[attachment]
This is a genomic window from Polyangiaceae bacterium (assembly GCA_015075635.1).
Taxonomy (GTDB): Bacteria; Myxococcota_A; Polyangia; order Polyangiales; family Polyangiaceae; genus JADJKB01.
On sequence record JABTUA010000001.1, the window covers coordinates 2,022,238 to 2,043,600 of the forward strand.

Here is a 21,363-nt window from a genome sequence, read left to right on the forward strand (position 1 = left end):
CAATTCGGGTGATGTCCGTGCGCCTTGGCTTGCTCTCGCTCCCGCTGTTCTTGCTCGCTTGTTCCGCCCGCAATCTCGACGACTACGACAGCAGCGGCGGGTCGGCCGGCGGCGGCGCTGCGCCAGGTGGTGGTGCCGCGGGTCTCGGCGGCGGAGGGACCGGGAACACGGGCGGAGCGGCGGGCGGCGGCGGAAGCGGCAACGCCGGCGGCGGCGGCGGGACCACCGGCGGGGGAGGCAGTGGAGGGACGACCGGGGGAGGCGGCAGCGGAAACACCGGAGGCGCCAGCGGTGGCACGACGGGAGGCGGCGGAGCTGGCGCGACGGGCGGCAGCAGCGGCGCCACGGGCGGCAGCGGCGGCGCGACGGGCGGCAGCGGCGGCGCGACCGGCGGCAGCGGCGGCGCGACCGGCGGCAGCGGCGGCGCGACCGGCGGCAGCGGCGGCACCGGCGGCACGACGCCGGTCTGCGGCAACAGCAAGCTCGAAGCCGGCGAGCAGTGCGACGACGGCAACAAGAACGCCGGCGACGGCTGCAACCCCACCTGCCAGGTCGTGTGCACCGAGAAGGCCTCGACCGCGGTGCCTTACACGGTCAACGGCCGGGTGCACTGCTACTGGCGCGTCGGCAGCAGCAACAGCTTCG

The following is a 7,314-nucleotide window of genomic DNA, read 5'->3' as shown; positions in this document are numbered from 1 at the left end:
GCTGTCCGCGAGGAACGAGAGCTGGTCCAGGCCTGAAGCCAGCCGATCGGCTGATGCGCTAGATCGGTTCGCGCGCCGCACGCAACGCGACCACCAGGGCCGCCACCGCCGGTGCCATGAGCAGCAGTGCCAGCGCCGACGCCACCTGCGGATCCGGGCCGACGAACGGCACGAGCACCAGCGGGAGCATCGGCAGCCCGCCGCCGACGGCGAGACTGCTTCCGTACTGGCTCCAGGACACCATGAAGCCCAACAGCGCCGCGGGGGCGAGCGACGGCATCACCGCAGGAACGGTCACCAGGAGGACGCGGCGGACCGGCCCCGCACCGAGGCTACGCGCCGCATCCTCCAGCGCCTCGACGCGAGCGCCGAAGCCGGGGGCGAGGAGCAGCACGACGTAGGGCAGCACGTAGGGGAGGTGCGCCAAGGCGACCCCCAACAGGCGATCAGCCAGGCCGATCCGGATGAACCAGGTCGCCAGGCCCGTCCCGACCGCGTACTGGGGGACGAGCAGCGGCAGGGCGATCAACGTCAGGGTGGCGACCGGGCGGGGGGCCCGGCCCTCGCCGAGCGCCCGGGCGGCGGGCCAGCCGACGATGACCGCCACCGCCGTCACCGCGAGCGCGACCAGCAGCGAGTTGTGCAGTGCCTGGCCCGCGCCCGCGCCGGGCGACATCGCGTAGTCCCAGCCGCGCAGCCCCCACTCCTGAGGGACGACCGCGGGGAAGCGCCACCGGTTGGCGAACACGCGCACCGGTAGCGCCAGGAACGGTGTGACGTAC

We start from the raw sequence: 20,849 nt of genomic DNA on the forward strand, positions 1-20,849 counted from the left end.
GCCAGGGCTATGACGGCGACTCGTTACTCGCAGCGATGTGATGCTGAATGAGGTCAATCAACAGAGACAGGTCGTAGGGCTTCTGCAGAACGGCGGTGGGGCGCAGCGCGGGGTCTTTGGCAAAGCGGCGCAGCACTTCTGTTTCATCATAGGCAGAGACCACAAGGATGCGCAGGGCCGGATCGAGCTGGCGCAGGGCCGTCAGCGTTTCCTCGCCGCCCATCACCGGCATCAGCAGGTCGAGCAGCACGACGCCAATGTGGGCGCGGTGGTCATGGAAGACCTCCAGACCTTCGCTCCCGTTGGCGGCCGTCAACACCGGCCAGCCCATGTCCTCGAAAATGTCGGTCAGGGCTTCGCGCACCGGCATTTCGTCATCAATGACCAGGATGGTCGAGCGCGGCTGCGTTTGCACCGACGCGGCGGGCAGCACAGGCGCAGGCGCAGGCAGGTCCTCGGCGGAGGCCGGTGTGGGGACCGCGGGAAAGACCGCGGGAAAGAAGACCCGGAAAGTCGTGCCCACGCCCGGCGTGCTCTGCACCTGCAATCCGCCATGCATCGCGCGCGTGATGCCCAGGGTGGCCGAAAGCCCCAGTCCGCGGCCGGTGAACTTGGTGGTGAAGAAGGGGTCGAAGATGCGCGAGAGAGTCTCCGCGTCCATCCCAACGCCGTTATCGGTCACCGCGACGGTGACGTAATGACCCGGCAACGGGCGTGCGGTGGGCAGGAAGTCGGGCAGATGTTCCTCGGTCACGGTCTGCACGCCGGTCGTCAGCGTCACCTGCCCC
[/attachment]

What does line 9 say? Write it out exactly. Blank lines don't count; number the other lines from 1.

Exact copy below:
GCCAGGGCTATGACGGCGACTCGTTACTCGCAGCGATGTGATGCTGAATGAGGTCAATCAACAGAGACAGGTCGTAGGGCTTCTGCAGAACGGCGGTGGGGCGCAGCGCGGGGTCTTTGGCAAAGCGGCGCAGCACTTCTGTTTCATCATAGGCAGAGACCACAAGGATGCGCAGGGCCGGATCGAGCTGGCGCAGGGCCGTCAGCGTTTCCTCGCCGCCCATCACCGGCATCAGCAGGTCGAGCAGCACGACGCCAATGTGGGCGCGGTGGTCATGGAAGACCTCCAGACCTTCGCTCCCGTTGGCGGCCGTCAACACCGGCCAGCCCATGTCCTCGAAAATGTCGGTCAGGGCTTCGCGCACCGGCATTTCGTCATCAATGACCAGGATGGTCGAGCGCGGCTGCGTTTGCACCGACGCGGCGGGCAGCACAGGCGCAGGCGCAGGCAGGTCCTCGGCGGAGGCCGGTGTGGGGACCGCGGGAAAGACCGCGGGAAAGAAGACCCGGAAAGTCGTGCCCACGCCCGGCGTGCTCTGCACCTGCAATCCGCCATGCATCGCGCGCGTGATGCCCAGGGTGGCCGAAAGCCCCAGTCCGCGGCCGGTGAACTTGGTGGTGAAGAAGGGGTCGAAGATGCGCGAGAGAGTCTCCGCGTCCATCCCAACGCCGTTATCGGTCACCGCGACGGTGACGTAATGACCCGGCAACGGGCGTGCGGTGGGCAGGAAGTCGGGCAGATGTTCCTCGGTCACGGTCTGCACGCCGGTCGTCAGCGTCACCTGCCCC